io:format("Pong received ping~n", []),

Ping_PID ! pong,

pong()

end.

The receive construct is used to allow processes to wait for messages from other processes. It has the format:

receive

pattern1 ->

actions1;

pattern2 ->

actions2;

....

patternN

actionsN

end.

Note: no ";" before the end.

         Messages between Erlang processes are simply valid Erlang terms. They can be lists, tuples, integers, atoms, pids etc.

         Each process has its own input queue for messages it receives.

         New messages received are put at the end of the queue.

         When a process executes a receive, the first message in the queue is matched against the first pattern in the receive, if this matches, the message is removed from the queue and the actions corresponding to the the pattern are executed.

"Pong" is waiting for messages.

         If the atom finished is received, "pong" writes "Pong finished" to the output and as it has nothing more to do, terminates.

         If it receives a message with the format:

{ping, Ping_PID}

it writes "Pong received ping" to the output and sends the atom pong to the process "ping":

Ping_PID ! pong

Note: the operator "!" is used to send messages. The syntax of "!" is:

Pid ! Message

Message (any Erlang term) is sent to the process with identity Pid.

After sending the message pong, to the process "ping", "pong" calls the pong() function again, which causes it to get back to the receive again and wait for another message.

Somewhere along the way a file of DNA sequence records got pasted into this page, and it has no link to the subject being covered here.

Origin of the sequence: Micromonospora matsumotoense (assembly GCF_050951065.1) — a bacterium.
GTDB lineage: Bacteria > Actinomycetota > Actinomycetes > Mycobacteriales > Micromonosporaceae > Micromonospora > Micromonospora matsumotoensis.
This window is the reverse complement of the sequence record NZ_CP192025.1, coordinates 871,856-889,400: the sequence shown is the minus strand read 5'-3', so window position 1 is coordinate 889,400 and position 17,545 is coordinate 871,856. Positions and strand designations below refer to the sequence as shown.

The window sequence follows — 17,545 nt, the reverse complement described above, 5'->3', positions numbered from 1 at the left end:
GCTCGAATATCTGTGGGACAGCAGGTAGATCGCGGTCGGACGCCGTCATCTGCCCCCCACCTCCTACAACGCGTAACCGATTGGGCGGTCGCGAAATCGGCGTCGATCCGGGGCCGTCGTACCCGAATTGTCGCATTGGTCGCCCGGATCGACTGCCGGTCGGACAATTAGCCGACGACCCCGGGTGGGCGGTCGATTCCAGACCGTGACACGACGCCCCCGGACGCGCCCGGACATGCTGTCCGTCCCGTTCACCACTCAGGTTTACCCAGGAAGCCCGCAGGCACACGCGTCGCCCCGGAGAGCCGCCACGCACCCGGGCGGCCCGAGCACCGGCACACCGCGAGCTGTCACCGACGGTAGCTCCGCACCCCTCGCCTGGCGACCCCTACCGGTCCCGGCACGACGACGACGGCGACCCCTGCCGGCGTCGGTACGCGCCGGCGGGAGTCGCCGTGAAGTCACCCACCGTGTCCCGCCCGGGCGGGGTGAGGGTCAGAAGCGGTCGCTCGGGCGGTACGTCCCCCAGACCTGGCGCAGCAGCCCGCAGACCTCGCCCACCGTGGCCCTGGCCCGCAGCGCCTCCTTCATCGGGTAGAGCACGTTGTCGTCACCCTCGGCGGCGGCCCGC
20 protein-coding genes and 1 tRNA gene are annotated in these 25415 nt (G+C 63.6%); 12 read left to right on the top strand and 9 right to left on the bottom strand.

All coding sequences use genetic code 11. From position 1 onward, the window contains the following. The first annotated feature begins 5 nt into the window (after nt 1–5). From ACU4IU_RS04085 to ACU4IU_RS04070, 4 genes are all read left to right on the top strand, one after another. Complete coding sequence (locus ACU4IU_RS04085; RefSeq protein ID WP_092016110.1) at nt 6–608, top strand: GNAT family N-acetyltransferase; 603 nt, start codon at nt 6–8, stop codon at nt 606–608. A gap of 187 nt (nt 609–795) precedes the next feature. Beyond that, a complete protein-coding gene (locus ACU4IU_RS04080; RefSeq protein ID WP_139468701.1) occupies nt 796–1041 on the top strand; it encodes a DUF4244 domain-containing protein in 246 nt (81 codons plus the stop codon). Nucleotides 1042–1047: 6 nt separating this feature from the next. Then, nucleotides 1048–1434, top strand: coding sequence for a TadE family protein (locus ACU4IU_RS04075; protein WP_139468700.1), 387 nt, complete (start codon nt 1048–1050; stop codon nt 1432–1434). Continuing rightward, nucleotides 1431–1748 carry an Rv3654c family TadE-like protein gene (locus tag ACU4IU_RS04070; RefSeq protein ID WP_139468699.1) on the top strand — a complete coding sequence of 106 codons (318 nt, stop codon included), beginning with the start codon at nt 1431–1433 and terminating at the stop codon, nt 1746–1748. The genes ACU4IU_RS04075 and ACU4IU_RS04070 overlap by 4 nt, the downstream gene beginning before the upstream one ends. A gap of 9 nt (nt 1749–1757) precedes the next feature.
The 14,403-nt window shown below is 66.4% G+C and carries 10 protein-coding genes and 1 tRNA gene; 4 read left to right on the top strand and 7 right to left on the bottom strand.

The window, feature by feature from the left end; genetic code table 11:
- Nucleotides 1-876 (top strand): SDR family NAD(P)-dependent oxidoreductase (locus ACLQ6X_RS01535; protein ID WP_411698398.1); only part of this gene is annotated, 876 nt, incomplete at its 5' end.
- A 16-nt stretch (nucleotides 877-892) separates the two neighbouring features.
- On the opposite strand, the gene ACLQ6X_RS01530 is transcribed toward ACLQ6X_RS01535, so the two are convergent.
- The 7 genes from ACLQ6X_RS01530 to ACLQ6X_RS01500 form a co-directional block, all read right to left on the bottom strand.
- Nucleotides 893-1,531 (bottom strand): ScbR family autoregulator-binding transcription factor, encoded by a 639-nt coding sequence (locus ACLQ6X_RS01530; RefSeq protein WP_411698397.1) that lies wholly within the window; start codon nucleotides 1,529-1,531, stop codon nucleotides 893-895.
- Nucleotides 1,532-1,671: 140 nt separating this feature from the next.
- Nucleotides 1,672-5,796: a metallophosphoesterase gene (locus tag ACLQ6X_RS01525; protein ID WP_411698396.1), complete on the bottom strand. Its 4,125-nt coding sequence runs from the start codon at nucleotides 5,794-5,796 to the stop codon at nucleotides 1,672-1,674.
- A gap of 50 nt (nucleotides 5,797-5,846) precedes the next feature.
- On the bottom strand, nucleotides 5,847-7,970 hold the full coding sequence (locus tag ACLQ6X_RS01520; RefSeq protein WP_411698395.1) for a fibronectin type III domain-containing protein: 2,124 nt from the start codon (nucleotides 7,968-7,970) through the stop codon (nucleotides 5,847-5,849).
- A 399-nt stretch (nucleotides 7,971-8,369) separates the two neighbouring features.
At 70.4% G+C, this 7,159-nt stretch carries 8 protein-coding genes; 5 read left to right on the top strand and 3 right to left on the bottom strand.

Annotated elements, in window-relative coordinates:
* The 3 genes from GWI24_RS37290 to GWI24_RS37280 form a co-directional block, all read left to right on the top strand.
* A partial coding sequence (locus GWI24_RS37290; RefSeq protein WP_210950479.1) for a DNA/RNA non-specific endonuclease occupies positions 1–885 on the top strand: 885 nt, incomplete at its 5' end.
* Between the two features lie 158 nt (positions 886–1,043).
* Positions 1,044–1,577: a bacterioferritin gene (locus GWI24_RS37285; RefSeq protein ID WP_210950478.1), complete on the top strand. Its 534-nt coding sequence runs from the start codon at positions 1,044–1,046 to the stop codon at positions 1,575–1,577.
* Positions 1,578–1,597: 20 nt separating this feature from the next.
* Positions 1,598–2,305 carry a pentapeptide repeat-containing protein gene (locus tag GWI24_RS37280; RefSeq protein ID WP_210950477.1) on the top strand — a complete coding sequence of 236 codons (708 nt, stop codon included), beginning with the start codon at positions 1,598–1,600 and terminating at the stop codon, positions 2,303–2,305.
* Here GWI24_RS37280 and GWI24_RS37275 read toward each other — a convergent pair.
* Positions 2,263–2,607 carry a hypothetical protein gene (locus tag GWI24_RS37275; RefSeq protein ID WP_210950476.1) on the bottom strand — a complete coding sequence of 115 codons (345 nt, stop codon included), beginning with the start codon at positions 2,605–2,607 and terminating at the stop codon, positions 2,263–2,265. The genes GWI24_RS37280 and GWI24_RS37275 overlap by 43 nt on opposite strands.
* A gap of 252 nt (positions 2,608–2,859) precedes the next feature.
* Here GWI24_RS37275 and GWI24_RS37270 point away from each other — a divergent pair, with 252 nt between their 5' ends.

Now let's look at the process "ping". Recall that it was started by executing:

tut15:ping(3, Pong_PID)

Looking at the function ping/2 we see that the second clause of ping/2 is executed since the value of the first argument is 3 (not 0) (first clause head is ping(0,Pong_PID), second clause head is ping(N,Pong_PID), so N becomes 3).

The second clause sends a message to "pong":

Pong_PID ! {ping, self()},

self() returns the pid of the process which executes self(), in this case the pid of "ping". (Recall the code for "pong", this will land up in the variable Ping_PID in the receive previously explained).

"Ping" now waits for a reply from "pong":

receive

pong ->

io:format("Ping received pong~n", [])

end,

and writes "Ping received pong" when this reply arrives, after which "ping" calls the ping() function again.

ping(N - 1, Pong_PID)

N-1 causes the first argument to be decremented until it becomes 0. When this occurs, the first clause of ping/2 will be executed:

ping(0, Pong_PID) ->

Pong_PID ! finished,

io:format("ping finished~n", []);

The atom finished is sent to "pong" (causing it to terminate as described above) and "ping finished" is written to the output.

"Ping" then itself terminates as it has nothing left to do.

Registered Process Names

Erlang thus provides a mechanism for processes to be given names so that these names can be used as identities instead of pids.

This is done by using the register BIF:

register(some_atom, Pid)

We will now re-write the ping pong example using this and giving the name pong to the "pong" process:

-module(tut16).

 

-export([start/0, ping/1, pong/0]).

 

ping(0) ->

pong ! finished,

io:format("ping finished~n", []);

 

ping(N) ->

pong ! {ping, self()},

receive

pong ->

io:format("Ping received pong~n", [])

end,

ping(N - 1).

 

pong() ->

receive

finished ->

io:format("Pong finished~n", []);

{ping, Ping_PID} ->

io:format("Pong received ping~n", []),

Ping_PID ! pong,

pong()

end.

 

start() ->

register(pong, spawn(tut16, pong, [])),

spawn(tut16, ping, [3]).

 

2> c(tut16).

{ok, tut16}

3> tut16:start().

<0.38.0>

Pong received ping

Ping received pong

Pong received ping

Ping received pong

Pong received ping

Ping received pong

ping finished

Pong finished

In the start/0 function,

register(pong, spawn(tut16, pong, [])),

both spawns the "pong" process and gives it the name pong. In the "ping" process we can now send messages to pong by:

pong ! {ping, self()},

so that ping/2 now becomes ping/1 as we don't have to use the argument Pong_PID.